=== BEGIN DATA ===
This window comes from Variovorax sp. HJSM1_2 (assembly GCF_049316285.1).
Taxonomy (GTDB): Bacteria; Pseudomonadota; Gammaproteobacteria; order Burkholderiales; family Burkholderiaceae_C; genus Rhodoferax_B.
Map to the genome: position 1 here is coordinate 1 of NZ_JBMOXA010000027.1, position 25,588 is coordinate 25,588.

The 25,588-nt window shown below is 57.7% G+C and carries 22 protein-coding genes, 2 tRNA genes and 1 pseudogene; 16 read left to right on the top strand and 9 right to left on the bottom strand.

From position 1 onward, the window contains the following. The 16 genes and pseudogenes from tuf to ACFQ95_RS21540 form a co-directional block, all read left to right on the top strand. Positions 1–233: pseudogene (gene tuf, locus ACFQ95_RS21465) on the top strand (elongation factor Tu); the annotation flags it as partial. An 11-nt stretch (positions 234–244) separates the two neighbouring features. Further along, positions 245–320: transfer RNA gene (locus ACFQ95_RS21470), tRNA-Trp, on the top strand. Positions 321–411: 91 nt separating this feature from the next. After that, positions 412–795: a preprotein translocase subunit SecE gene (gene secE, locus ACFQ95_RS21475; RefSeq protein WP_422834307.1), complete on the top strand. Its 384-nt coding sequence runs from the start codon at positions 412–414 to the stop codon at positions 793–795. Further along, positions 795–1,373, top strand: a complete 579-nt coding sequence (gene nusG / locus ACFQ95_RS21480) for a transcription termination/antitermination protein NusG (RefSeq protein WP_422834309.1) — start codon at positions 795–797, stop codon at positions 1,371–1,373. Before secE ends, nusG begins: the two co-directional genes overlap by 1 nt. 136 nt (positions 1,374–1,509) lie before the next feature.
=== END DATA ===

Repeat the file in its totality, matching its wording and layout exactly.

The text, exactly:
This window comes from Variovorax sp. HJSM1_2 (assembly GCF_049316285.1).
Taxonomy (GTDB): Bacteria; Pseudomonadota; Gammaproteobacteria; order Burkholderiales; family Burkholderiaceae_C; genus Rhodoferax_B.
Map to the genome: position 1 here is coordinate 1 of NZ_JBMOXA010000027.1, position 25,588 is coordinate 25,588.

The 25,588-nt window shown below is 57.7% G+C and carries 22 protein-coding genes, 2 tRNA genes and 1 pseudogene; 16 read left to right on the top strand and 9 right to left on the bottom strand.

From position 1 onward, the window contains the following. The 16 genes and pseudogenes from tuf to ACFQ95_RS21540 form a co-directional block, all read left to right on the top strand. Positions 1–233: pseudogene (gene tuf, locus ACFQ95_RS21465) on the top strand (elongation factor Tu); the annotation flags it as partial. An 11-nt stretch (positions 234–244) separates the two neighbouring features. Further along, positions 245–320: transfer RNA gene (locus ACFQ95_RS21470), tRNA-Trp, on the top strand. Positions 321–411: 91 nt separating this feature from the next. After that, positions 412–795: a preprotein translocase subunit SecE gene (gene secE, locus ACFQ95_RS21475; RefSeq protein WP_422834307.1), complete on the top strand. Its 384-nt coding sequence runs from the start codon at positions 412–414 to the stop codon at positions 793–795. Further along, positions 795–1,373, top strand: a complete 579-nt coding sequence (gene nusG / locus ACFQ95_RS21480) for a transcription termination/antitermination protein NusG (RefSeq protein WP_422834309.1) — start codon at positions 795–797, stop codon at positions 1,371–1,373. Before secE ends, nusG begins: the two co-directional genes overlap by 1 nt. 136 nt (positions 1,374–1,509) lie before the next feature.